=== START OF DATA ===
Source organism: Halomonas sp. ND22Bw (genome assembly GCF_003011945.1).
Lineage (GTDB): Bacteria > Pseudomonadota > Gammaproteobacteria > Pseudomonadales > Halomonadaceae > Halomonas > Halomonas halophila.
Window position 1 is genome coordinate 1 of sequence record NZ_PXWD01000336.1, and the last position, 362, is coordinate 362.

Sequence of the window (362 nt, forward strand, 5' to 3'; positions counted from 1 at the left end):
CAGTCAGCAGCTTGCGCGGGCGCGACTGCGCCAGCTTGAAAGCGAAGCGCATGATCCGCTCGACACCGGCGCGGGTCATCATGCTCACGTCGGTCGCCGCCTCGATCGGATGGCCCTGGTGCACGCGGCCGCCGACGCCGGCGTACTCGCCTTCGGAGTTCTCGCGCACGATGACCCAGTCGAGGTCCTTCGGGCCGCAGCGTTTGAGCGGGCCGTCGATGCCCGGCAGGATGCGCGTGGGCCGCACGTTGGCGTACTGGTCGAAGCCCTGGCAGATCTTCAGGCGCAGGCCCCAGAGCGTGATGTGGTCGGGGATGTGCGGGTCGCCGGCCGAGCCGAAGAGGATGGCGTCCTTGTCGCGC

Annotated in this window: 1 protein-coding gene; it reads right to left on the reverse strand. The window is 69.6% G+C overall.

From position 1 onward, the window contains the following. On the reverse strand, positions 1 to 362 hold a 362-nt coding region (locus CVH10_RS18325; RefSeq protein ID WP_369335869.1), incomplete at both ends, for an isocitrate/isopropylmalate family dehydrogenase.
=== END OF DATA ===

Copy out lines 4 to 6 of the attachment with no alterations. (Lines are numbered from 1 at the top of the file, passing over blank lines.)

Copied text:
Sequence of the window (362 nt, forward strand, 5' to 3'; positions counted from 1 at the left end):
CAGTCAGCAGCTTGCGCGGGCGCGACTGCGCCAGCTTGAAAGCGAAGCGCATGATCCGCTCGACACCGGCGCGGGTCATCATGCTCACGTCGGTCGCCGCCTCGATCGGATGGCCCTGGTGCACGCGGCCGCCGACGCCGGCGTACTCGCCTTCGGAGTTCTCGCGCACGATGACCCAGTCGAGGTCCTTCGGGCCGCAGCGTTTGAGCGGGCCGTCGATGCCCGGCAGGATGCGCGTGGGCCGCACGTTGGCGTACTGGTCGAAGCCCTGGCAGATCTTCAGGCGCAGGCCCCAGAGCGTGATGTGGTCGGGGATGTGCGGGTCGCCGGCCGAGCCGAAGAGGATGGCGTCCTTGTCGCGC

Annotated in this window: 1 protein-coding gene; it reads right to left on the reverse strand. The window is 69.6% G+C overall.